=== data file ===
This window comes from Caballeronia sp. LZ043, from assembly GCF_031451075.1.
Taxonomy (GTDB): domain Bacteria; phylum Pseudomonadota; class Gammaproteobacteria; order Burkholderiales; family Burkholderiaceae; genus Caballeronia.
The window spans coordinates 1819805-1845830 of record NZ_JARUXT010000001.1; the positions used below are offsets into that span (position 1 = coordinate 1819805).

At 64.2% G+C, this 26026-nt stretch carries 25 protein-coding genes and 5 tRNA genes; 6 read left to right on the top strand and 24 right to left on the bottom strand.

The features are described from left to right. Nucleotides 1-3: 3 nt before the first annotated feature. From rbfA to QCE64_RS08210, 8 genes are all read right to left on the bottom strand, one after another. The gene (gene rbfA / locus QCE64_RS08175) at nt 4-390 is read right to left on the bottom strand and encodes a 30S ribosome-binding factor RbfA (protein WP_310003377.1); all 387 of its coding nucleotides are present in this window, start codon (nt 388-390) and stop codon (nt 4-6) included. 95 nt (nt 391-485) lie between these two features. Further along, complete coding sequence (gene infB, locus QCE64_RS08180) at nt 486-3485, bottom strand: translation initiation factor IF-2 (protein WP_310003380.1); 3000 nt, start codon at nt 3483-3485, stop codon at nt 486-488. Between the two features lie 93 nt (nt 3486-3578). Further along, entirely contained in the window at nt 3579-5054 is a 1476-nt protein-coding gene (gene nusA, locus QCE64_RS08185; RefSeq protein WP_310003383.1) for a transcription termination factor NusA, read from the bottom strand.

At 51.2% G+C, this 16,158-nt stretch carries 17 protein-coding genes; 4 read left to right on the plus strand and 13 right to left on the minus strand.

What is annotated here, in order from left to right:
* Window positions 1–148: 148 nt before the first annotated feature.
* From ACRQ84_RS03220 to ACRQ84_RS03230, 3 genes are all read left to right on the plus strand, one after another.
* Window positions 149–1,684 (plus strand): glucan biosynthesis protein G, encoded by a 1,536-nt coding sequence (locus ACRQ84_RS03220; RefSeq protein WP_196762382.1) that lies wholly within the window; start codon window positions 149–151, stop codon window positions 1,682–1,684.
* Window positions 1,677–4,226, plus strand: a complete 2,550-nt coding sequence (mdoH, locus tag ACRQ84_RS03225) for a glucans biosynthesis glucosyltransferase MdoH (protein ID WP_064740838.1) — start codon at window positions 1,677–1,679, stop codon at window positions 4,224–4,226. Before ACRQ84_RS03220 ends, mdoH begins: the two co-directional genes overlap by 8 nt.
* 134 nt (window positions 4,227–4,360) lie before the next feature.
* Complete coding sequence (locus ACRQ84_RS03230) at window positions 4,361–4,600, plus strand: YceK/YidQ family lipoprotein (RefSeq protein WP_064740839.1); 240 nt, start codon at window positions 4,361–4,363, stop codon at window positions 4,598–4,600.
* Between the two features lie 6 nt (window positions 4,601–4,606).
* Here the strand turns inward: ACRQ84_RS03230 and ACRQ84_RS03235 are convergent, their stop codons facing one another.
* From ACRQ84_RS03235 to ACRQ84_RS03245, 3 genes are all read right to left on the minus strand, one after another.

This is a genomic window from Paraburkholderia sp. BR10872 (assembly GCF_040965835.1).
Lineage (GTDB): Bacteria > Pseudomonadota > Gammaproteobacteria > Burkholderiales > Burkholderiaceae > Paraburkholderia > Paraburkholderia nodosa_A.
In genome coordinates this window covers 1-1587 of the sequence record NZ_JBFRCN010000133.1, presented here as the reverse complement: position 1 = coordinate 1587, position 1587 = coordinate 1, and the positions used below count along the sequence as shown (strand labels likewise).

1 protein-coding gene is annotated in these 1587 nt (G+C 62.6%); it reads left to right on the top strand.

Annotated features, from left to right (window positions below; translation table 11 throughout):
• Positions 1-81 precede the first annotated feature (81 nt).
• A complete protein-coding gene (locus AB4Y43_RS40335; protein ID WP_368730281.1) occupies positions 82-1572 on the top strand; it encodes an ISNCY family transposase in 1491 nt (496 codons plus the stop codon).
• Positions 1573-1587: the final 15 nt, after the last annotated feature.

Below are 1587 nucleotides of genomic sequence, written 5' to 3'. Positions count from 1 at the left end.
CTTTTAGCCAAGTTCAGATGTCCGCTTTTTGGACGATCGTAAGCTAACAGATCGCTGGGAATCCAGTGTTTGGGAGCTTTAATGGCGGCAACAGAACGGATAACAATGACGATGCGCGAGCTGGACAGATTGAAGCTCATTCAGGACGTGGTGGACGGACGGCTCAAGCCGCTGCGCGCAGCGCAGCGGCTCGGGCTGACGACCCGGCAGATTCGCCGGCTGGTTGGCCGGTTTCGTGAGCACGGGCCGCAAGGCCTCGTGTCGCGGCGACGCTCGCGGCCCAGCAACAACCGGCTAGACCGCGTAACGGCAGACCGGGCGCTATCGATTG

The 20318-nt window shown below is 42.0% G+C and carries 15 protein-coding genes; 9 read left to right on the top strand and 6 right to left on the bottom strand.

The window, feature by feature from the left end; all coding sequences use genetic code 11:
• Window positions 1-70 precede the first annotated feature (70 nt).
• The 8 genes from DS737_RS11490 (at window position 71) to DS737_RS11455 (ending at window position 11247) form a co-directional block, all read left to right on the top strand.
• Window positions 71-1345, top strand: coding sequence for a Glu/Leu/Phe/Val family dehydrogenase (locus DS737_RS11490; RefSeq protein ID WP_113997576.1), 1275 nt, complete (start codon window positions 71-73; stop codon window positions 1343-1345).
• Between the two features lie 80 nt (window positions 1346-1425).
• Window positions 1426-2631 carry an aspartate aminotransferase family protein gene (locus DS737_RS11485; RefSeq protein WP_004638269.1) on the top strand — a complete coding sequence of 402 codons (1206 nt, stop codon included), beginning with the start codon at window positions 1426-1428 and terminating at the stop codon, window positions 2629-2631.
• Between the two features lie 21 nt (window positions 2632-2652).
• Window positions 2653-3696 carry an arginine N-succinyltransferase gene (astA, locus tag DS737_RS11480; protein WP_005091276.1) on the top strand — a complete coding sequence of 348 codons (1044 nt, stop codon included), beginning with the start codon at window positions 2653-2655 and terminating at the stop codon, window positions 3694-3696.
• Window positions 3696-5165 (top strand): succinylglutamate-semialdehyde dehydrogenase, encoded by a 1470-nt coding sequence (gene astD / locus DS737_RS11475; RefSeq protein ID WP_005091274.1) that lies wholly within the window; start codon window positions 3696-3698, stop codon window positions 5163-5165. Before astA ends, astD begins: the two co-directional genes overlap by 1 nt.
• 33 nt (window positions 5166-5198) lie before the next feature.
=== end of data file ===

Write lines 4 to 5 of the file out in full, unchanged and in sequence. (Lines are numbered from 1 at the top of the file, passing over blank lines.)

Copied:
At 64.2% G+C, this 26026-nt stretch carries 25 protein-coding genes and 5 tRNA genes; 6 read left to right on the top strand and 24 right to left on the bottom strand.

The features are described from left to right. Nucleotides 1-3: 3 nt before the first annotated feature. From rbfA to QCE64_RS08210, 8 genes are all read right to left on the bottom strand, one after another. The gene (gene rbfA / locus QCE64_RS08175) at nt 4-390 is read right to left on the bottom strand and encodes a 30S ribosome-binding factor RbfA (protein WP_310003377.1); all 387 of its coding nucleotides are present in this window, start codon (nt 388-390) and stop codon (nt 4-6) included. 95 nt (nt 391-485) lie between these two features. Further along, complete coding sequence (gene infB, locus QCE64_RS08180) at nt 486-3485, bottom strand: translation initiation factor IF-2 (protein WP_310003380.1); 3000 nt, start codon at nt 3483-3485, stop codon at nt 486-488. Between the two features lie 93 nt (nt 3486-3578). Further along, entirely contained in the window at nt 3579-5054 is a 1476-nt protein-coding gene (gene nusA, locus QCE64_RS08185; RefSeq protein WP_310003383.1) for a transcription termination factor NusA, read from the bottom strand.